AuthorTopic: Did SpaceX just lose a secret U.S. spy satellite?  (Read 489 times)

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Did SpaceX just lose a secret U.S. spy satellite?
« on: January 10, 2018, 04:15:51 AM »
How many more EPIC FAILURES before Wall Street stops handing this moron more funny money to burn up?  ???  :icon_scratch:

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https://www.nbcnews.com/tech/innovation/did-spacex-just-lose-secret-u-s-spy-satellite-n836081

Did SpaceX just lose a secret U.S. spy satellite?


by Ben Popken and David Freeman

The loss of a classified, multi-billion-dollar government spy satellite is fast becoming a public black eye for private space transport and a whodunit mystery for industry watchers.

SpaceX said its Falcon 9 rocket, launched from Cape Canaveral Air Force Station in Florida, performed flawlessly. Northrup Grumman, the aerospace contractor that hired SpaceX to sling its "Zuma" satellite into orbit, says it's "classified." A government official says the mission is a "write-off."

In a statement Tuesday morning, SpaceX president and chief operating officer Gwynne Shotwel said, "After review of all data to date, Falcon 9 did everything correctly on Sunday night."

"If we or others find otherwise based on further review, we will report it immediately," she said. "Information published that is contrary to this statement is categorically false."
[From the Cold War to hurricanes: The evolution of space satellites]
From the Cold War to hurricanes: The evolution of space satellites 2:54

Northrop Grumman declined to comment. "This is a classified mission," a spokesperson told NBC News. "We cannot comment on classified missions."

Reuters reported that an investigation into what went wrong is underway.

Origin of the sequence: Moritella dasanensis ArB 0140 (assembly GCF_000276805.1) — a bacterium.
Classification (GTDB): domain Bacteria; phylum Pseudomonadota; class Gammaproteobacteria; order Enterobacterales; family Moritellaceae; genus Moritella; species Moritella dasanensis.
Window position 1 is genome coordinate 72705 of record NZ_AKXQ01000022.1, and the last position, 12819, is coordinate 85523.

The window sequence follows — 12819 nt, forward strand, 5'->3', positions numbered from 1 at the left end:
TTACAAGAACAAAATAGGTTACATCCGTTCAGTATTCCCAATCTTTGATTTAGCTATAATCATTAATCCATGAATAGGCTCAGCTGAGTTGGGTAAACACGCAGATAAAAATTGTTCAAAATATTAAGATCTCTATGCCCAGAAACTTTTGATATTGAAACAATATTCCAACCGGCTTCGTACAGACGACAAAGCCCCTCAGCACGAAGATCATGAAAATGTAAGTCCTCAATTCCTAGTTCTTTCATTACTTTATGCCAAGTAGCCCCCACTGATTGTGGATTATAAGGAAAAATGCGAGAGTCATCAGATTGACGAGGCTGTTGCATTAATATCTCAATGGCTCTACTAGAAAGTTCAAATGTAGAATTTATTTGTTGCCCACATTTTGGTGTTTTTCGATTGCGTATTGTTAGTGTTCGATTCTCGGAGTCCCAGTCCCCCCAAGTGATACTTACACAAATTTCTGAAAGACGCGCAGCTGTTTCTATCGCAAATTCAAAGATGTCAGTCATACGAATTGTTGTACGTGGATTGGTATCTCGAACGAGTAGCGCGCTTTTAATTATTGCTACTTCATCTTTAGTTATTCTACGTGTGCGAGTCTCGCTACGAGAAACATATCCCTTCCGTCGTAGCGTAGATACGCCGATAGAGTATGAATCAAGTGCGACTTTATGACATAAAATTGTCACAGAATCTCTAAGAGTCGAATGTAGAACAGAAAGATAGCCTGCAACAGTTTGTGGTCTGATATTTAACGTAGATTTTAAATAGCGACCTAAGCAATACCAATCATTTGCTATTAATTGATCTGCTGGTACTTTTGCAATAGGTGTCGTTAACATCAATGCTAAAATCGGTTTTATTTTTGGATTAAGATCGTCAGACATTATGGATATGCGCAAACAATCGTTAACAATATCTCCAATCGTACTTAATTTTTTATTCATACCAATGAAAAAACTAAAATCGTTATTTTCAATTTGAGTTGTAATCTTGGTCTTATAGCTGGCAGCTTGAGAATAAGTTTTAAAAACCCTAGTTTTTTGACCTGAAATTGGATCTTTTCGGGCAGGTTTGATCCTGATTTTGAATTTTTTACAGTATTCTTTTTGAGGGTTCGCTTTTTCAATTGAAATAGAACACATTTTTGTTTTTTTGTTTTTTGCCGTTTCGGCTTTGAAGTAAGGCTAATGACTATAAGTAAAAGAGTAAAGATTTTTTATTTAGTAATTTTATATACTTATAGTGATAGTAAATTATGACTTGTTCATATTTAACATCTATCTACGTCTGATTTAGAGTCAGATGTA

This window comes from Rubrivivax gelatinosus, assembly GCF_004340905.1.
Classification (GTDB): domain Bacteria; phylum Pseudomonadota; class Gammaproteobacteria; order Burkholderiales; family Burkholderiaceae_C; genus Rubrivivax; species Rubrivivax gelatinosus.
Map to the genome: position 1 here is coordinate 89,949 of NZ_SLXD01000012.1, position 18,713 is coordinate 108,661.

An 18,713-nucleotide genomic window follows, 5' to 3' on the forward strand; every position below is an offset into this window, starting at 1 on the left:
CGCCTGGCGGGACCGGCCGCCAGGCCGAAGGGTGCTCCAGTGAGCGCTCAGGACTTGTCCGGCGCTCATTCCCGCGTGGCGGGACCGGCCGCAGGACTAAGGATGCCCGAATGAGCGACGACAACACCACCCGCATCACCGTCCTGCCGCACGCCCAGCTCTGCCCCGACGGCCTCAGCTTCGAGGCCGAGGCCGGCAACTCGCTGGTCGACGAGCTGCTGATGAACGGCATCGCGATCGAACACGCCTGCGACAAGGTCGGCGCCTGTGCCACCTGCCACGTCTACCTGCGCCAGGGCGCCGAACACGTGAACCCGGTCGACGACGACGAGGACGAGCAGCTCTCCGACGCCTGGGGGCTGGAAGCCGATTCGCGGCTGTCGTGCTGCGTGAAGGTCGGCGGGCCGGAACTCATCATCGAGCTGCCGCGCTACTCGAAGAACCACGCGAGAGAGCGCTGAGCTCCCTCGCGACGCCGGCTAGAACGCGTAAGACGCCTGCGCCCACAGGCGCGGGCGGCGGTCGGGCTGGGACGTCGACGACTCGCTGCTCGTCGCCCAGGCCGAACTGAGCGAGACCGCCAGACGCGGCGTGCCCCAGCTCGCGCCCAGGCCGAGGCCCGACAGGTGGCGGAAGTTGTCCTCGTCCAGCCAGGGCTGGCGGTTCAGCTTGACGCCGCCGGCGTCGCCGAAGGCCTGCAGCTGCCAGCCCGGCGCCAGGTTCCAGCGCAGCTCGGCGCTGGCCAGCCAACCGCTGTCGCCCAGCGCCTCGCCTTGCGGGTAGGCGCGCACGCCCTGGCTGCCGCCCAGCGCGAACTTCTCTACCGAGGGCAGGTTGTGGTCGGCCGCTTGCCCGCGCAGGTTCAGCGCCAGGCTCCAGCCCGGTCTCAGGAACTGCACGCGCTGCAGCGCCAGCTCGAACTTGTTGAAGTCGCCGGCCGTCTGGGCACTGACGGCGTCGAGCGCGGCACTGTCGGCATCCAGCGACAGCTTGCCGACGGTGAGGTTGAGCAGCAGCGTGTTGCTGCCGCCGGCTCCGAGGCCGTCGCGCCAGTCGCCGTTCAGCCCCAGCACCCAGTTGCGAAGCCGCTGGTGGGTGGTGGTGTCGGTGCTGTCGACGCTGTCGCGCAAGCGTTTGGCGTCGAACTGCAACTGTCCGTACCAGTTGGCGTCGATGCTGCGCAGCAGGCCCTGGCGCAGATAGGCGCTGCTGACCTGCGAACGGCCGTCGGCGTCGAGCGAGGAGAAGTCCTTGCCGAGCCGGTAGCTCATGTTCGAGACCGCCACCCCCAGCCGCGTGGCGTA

Ultimately, though, the manufacturer of the satellite assumes responsibility, industry experts say.

"It's standard that the satellite provider is required to insure it. It falls more on Northrup," Jim Cantrell, an early SpaceX employee who is now the CEO of Vector, a micro satellite launch startup, told NBC News.

The satellite launched Jan. 7 on the back of a rocket launched by SpaceX, the private space exploration company formed by entrepreneur Elon Musk. Government and industry officials have said that the payload failed to separate from the second stage of the rocket and plunged back into the atmosphere.

The failure comes at a sensitive time for SpaceX, which has recently been trying to establish itself as a low-cost launcher for Pentagon missions. Both SpaceX and Northrup are casting blame on each other, Ars Technica reported, citing a source familiar with discussions on Capitol Hill.

“There’s no reason to think that anyone has been dealt a body blow because of the loss of one mission,” Peter de Selding, editor of Space Intel Report, told NBC News. In all likelihood, he said, the satellite’s manufacturer will be fully paid for its work even if it’s to blame for the satellite’s apparent loss. If it turns out that a glitch with SpaceX’s rocket is responsible for the apparent loss, SpaceX’s busy launch schedule for 2018 could face disruption — with possible loss of revenues.

SpaceX said the Zuma mission’s apparent failure wouldn’t affect the company’s upcoming launches, including a much-anticipated inaugural demonstration flight of the massive new Falcon Heavy rocket later this month.

“Since the data reviewed so far indicates that no design, operational or other changes are needed, we do not anticipate any impact on the upcoming launch schedule,” Shotwell said in the statement.